“I do not remember,” said Beecher, “a book in all the depths of learning, nor a scrap in literature, nor a work in all the schools of art, from which its author has derived a permanent renown, that is not known to have been long and patiently elaborated.”
“You are a fool to stick so close to your work all the time,” said one of Vanderbilt’s young friends; “we are having our fun while we are young, for when will we if not now?” But Cornelius was either earning more money by working overtime, or saving what he had earned, or at home asleep, recruiting for the next day’s labor and preparing for a large harvest later. Like all successful men, he made finance a study. When he entered the railroad business, it was estimated that his fortune was thirty-five or forty million dollars.
“The spruce young spark,” says Sizer, “who thinks chiefly of his mustache and boots and shiny hat, of getting along nicely and easily during the day, and talking about the theatre, the opera, or a fast horse, ridiculing the faithful young fellow who came to learn the business and make a man of himself, because he will not join in wasting his time in dissipation, will see the day, if his useless life is not earlier blasted by vicious indulgences, when he will be glad to accept a situation from his fellow-clerk whom he now ridicules and affects to despise, when the latter shall stand in the firm, dispensing benefits and acquiring fortune.”
“When a man has done his work,” says Ruskin, “and nothing can any way be materially altered in his fate, let him forget his toil, and jest with his fate if he will; but what excuse can you find for willfulness of thought at the very time when every crisis of fortune hangs on your decisions? A youth thoughtless, when all the happiness of his home forever depends on the chances or the passions of the hour! A youth thoughtless, when the career of all his days depends on the opportunity of a moment! A youth thoughtless, when his every action is a foundation-stone of future conduct, and every imagination a foundation of life or death! Be thoughtless in any after years, rather than now–though, indeed, there is only one place where a man may be nobly thoughtless, his deathbed. Nothing should ever be left to be done there.”
“On to Berlin,” was the shout of the French army in July, 1870; but, to the astonishment of the world, the French forces were cut in two and rolled as by a tidal wave into Metz and around Sedan. Soon two French armies and the Emperor surrendered, and German troopers paraded the streets of captured Paris.
But as men thought it out, as Professor Wells tells us, they came to see that it was not France that was beaten, but only Louis Napoleon and a lot of nobles, influential only because they bore titles or were favorites. Louis Napoleon, the feeble bearer of a great name, was emperor because of that name and criminal daring. By a series of happy accidents he had gained credit in the Crimean War, and at Magenta and Solferino. But the unmasking time came in the Franco-Prussian War, as it always comes when sham, artificial toy-men meet genuine self-made men. And such were the German leaders,–William, strong, upright, warlike, “every inch a king;” Von Roon, Minister of War, a master of administrative detail; Bismarck, the master mind of European politics; and, above all, Von Moltke, chief of staff, who hurled armies by telegraph, as he sat at his cabinet, as easily as a master moves chessmen against a stupid opponent.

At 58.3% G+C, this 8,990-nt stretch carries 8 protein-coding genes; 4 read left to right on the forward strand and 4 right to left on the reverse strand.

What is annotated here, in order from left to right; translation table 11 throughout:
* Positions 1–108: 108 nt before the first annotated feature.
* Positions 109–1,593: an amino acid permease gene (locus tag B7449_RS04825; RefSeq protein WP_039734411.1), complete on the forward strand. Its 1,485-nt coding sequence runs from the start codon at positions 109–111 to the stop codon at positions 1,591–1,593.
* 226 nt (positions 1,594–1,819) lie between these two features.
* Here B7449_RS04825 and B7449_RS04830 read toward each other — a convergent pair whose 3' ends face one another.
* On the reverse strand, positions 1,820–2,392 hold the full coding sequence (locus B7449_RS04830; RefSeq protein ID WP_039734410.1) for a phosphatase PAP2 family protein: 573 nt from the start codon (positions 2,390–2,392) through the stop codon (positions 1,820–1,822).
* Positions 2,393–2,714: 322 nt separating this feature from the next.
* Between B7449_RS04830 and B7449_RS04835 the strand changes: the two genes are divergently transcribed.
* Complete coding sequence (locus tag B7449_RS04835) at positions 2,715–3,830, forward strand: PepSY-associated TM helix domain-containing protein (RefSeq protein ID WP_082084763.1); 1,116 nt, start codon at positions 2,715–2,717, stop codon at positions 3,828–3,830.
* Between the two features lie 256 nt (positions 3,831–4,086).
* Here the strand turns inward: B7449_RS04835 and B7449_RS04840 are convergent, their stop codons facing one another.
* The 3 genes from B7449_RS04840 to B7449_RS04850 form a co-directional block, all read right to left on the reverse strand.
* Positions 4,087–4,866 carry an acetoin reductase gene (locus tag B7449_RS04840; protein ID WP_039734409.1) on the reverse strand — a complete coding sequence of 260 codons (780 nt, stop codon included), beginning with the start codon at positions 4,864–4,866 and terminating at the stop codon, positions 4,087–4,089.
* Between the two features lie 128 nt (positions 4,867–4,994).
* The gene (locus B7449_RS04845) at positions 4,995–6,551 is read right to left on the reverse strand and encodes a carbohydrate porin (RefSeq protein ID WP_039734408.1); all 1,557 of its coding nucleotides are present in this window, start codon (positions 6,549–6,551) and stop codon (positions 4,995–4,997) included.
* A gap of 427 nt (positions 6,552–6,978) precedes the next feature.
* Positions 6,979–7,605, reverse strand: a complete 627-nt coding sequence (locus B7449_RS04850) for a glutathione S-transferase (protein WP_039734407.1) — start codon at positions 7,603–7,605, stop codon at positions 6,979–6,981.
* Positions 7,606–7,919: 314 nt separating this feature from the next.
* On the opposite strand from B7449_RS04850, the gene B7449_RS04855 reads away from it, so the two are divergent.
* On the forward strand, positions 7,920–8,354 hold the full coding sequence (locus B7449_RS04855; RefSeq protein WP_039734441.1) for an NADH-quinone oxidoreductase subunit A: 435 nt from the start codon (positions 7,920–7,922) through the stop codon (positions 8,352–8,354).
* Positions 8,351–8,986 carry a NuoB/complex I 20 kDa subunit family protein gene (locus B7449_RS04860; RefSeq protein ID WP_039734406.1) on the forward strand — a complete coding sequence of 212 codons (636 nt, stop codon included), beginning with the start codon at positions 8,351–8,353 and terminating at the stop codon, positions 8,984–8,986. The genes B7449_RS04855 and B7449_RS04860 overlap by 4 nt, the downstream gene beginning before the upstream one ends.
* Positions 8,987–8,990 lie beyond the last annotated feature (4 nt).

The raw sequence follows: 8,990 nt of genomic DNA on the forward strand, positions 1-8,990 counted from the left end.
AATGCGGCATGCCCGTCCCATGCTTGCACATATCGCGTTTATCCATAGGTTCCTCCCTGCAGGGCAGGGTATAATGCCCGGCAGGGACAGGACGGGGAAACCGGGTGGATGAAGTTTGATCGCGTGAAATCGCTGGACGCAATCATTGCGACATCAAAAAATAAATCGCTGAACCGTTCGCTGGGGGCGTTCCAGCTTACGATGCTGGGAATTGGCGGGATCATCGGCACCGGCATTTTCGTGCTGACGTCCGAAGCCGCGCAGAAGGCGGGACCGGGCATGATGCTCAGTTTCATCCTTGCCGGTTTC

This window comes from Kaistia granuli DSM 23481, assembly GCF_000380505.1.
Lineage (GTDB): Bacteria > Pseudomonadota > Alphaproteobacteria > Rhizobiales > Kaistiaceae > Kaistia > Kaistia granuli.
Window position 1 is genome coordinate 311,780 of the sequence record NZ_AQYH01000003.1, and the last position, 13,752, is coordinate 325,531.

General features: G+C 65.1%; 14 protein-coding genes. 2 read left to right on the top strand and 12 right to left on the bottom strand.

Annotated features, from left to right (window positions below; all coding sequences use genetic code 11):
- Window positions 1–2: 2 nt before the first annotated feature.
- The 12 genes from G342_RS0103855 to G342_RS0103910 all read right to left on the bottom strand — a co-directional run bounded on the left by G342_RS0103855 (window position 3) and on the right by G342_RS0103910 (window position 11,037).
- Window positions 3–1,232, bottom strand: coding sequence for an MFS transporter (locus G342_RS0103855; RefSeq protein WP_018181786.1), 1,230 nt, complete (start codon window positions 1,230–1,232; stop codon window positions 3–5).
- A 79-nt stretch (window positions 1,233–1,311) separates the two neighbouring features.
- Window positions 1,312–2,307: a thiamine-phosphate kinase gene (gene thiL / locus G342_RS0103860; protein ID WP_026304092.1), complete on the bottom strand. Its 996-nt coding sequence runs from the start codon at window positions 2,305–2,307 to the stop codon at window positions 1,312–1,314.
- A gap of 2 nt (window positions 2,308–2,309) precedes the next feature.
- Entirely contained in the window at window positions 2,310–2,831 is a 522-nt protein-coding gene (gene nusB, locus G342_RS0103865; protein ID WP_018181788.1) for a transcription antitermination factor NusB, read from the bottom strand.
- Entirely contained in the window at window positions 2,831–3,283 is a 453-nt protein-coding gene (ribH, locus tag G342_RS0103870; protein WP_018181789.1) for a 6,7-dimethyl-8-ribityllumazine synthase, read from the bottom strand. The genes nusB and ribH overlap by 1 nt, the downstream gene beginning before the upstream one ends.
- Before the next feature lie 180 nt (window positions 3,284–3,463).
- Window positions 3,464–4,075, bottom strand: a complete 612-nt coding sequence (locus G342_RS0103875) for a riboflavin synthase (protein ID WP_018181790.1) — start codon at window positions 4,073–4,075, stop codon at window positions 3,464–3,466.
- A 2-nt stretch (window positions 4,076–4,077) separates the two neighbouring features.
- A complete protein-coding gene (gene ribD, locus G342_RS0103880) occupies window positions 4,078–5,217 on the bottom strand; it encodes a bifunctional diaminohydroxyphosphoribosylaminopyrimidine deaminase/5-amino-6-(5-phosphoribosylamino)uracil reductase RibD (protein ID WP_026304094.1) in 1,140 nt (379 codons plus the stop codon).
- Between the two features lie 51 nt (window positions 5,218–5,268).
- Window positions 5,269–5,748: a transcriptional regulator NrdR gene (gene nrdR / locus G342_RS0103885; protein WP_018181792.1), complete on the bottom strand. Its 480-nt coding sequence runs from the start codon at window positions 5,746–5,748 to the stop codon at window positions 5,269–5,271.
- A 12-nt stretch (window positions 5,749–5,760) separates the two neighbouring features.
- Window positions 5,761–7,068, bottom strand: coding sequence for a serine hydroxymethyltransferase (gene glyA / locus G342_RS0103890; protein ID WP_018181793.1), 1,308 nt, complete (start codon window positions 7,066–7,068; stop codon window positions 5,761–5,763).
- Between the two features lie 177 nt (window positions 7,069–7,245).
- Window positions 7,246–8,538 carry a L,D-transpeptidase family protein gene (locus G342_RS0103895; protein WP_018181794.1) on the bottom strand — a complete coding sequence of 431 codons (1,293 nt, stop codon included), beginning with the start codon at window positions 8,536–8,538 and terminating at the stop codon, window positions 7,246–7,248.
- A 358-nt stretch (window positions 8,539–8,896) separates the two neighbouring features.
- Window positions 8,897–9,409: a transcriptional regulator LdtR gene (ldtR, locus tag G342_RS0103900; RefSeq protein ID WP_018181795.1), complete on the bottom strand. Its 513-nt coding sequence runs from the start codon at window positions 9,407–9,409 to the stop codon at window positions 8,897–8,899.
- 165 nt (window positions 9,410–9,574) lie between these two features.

Said Captain Bingham: “You can have no idea of the wonderful machine that the German army is and how well it is prepared for war. A chart is made out which shows just what must be done in the case of wars with the different nations. And every officer’s place in the scheme is laid out beforehand. There is a schedule of trains which will supersede all other schedules the moment war is declared, and this is so arranged that the commander of the army here could telegraph to any officer to take such a train and go to such a place at a moment’s notice. When the Franco-Prussian War was declared, Von Moltke was awakened at midnight and told of the fact. He said coolly to the official who aroused him, ‘Go to pigeonhole No. —- in my safe and take a paper from it and telegraph as there directed to the different troops of the empire.’ He then turned over and went to sleep and awoke at his usual hour in the morning. Every one else in Berlin was excited about the war, but Von Moltke took his morning walk as usual, and a friend who met him said, ‘General, you seem to be taking it very easy. Aren’t you afraid of the situation? I should think you would be busy.’ ‘Ah,’ replied Von Moltke, ‘all of my work for this time has been done long beforehand, and everything that can be done now has been done.'”
“A rare man this Von Moltke!” exclaims Professor Wells; “one who made himself ready for his opportunities beyond all men known to the modern world. Of an impoverished family, he rose very slowly and by his own merit. He yielded to no temptation, vice, or dishonesty, of course, nor to the greater and ever present temptation to idleness, for he constantly worked to the limit of human endurance. He was ready for every emergency, not by accident, but because he made himself ready by painstaking labor, before the opportunity came. His favorite motto was, ‘_Help yourself and others will help you_.’ Hundreds of his age in the Prussian army were of nobler birth, thousands of greater fortune, but he made himself superior to them all by extraordinary fidelity and diligence.